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    ABSTRACT: Aim of the study Important signalling pathways play fundamental roles in the pathogenesis of thyroid carcinoma (TC). PTEN, mTOR, PI3K-p85 and K-Ras are the principal factors involved in these signalling pathways. To immunohistochemically examine the expressions of PI3K, mTOR and PTEN in patients suffering from follicular TC, papillary TC or variants thereof, as well as to investigate KRAS mutations via PCR to determine their clinical and prognostic relevance to differentiated thyroid cancer. Material and methods The expression of PTEN, PI3K-p85 and mTOR was immunohistochemically examined, and the mutation of K-Ras was examined via PCR. The results obtained were compared to the clinico-pathologic characteristics of the patients. Results A significant correlation was found between p85 expression and lymphovascular invasions and between PTEN expression and multifocality (p = 0.048 and p = 0.04, respectively), and a correlation between p85 and capsular invasion was found, with a borderline statistical significance (p = 0.056). No expression of PTEN, p85 or Mtor was detected in normal tissue. K-Ras mutation was examined in 66 of the 101 patients (57.4%), and the percentage of patients exhibiting a K-Ras mutation was 17.4%. All of the patients exhibiting a K-Ras mutation were women (p = 0.047). The disease-free survival was 44.6 months (95% CI: 37.9–51.3) and was statistically significantly higher in the group that displayed level 1 or lower expression of p85 (p = 0.043). Conclusions The expression levels of the aforementioned markers were significantly higher in TC cells than in normal tissue. A significant correlation was detected between K-Ras mutation and gender. This study demonstrates that p85 and PTEN are markers that should be evaluated in further studies of TC.
    Full-text · Article · Jul 2014 · Contemporary Oncology / Wspólczesna Onkologia
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    • "Outcomes could be improved with routine assessment of pro-metastatic biomarkers, which could enable earlier metastatic potential of this type of fatal thyroid cancer. The BRAFV600E mutation is the most prevalent genetic alteration (greater than 50%) in papillary thyroid cancer (PTC) and is implicated in the progression of PTC to ATC (4–6), a crucial challenge in thyroid cancer. Our previous studies demonstrated the pro-metastatic role of the secreted extracellular matrix (ECM) protein thrombospondin-1 (TSP-1) in BRAFV600E-positive PTC (5, 7, 8) and indicated that TSP-1 increased phosphorylation of ERK1/2 (5). "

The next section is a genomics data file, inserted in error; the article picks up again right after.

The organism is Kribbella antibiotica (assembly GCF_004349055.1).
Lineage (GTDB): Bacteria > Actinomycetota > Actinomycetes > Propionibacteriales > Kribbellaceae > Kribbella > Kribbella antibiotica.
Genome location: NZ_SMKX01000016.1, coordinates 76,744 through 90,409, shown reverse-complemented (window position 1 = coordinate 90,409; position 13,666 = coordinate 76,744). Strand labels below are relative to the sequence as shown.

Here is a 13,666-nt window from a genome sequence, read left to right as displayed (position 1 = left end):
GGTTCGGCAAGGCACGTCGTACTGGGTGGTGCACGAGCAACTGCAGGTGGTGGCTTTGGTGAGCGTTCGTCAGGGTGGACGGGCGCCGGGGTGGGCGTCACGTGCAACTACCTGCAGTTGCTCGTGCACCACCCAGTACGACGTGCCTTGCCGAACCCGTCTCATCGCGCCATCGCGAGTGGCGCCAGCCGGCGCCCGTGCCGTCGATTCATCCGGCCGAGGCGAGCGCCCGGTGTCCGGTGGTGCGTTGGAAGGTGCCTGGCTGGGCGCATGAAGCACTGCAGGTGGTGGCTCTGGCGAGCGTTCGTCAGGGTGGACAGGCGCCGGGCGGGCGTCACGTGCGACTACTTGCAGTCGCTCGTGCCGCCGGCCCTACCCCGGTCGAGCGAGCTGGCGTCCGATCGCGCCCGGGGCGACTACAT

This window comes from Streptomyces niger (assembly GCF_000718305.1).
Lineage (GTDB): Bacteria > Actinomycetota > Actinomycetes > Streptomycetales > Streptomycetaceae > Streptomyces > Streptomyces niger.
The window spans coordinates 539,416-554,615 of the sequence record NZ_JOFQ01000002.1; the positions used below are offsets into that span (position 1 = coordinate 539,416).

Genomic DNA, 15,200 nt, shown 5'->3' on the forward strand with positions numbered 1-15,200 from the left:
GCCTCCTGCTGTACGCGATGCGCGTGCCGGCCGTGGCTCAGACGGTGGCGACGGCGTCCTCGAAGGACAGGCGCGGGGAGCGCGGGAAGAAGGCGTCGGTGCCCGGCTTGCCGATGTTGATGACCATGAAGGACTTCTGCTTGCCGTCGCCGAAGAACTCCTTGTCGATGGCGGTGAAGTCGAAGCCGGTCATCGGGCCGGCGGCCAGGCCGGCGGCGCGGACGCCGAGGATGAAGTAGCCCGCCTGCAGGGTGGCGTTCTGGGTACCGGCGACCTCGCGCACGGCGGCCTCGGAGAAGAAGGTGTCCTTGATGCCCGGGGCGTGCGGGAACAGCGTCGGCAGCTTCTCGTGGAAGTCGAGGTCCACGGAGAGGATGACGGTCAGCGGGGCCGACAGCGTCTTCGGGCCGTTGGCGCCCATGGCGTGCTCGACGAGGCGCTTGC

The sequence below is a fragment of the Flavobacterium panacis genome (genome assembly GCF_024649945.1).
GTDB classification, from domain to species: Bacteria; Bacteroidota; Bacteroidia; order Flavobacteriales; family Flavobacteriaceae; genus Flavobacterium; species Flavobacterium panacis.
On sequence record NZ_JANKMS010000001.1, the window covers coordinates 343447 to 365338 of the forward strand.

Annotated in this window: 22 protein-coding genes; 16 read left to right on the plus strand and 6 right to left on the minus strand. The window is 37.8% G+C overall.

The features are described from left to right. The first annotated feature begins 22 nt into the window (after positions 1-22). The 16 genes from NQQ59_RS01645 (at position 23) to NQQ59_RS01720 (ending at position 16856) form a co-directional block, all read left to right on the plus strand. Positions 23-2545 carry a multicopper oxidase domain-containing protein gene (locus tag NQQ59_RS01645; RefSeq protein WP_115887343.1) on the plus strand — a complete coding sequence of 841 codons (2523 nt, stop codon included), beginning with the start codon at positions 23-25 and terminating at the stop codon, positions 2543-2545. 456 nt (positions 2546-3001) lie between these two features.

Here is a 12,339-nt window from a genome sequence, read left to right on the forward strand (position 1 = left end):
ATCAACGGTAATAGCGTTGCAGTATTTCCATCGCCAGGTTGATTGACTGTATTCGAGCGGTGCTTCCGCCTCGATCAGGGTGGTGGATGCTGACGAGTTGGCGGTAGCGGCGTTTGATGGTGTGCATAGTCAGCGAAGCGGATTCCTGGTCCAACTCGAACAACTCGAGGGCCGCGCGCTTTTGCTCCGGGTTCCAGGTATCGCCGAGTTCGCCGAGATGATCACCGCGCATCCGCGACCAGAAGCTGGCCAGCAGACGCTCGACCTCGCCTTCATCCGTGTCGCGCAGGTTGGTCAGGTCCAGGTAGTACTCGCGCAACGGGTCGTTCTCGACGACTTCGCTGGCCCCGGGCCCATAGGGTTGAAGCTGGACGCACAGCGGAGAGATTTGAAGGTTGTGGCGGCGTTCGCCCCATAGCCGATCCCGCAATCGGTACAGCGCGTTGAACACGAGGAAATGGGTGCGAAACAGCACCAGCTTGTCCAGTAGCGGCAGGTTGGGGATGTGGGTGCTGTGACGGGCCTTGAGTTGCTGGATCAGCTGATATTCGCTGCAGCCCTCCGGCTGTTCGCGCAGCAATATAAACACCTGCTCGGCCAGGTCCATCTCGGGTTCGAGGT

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    ABSTRACT: Background and Rationale: Anaplastic thyroid cancer (ATC) is characterized by pleomorphic cells, has a poor prognosis, is highly devastating disease, and is not curable. No reliable biomarkers of metastatic potential, helpful for early diagnosis of ATC and therapeutic response have been found yet. Thrombospondin-1 (TSP-1) plays a fundamental role in cancer progression by regulating cell stromal cross-talk in the tumor microenvironment. Goals: Our goal was to understand whether TSP-1 could affect protein levels of its integrin receptors (e.g., ITGα3, α6, and β1) and cell morphology in BRAFV600E-ATC cells in vitro and in vivo. Experimental Design: Anaplastic thyroid cancer-derived cell cultures and western blotting were used to assess integrin protein expression upon TSP-1 silencing. Immunohistochemistry was performed on orthotopic primary human ATC and metastatic ATC in lung tissue to compare TSP-1 and integrin protein expression levels. Results: TSP-1 knock-down down-regulates ITGα3, α6, and β1 in BRAFV600E-human ATC cells. BRAFV600E-ATC cells with TSP-1 knock-down were rounded compared to control cells, which displayed a spread morphology. TSP-1 knock-down also reduced TSP-1, ITGα3, α6, and β1 protein expression levels in vivo in the ATC microenvironment, which is enriched in stromal and inflammatory cells. Conclusion: TSP-1 silencing causes changes in ITG levels and ATC cell morphology. The assessment of TSP-1 and ITG levels might contribute to earlier metastatic potential of BRAFV600E-positive aggressive thyroid cancers, and allow improved patient selection for clinical trials.
    Full-text · Article · Dec 2013 · Frontiers in Endocrinology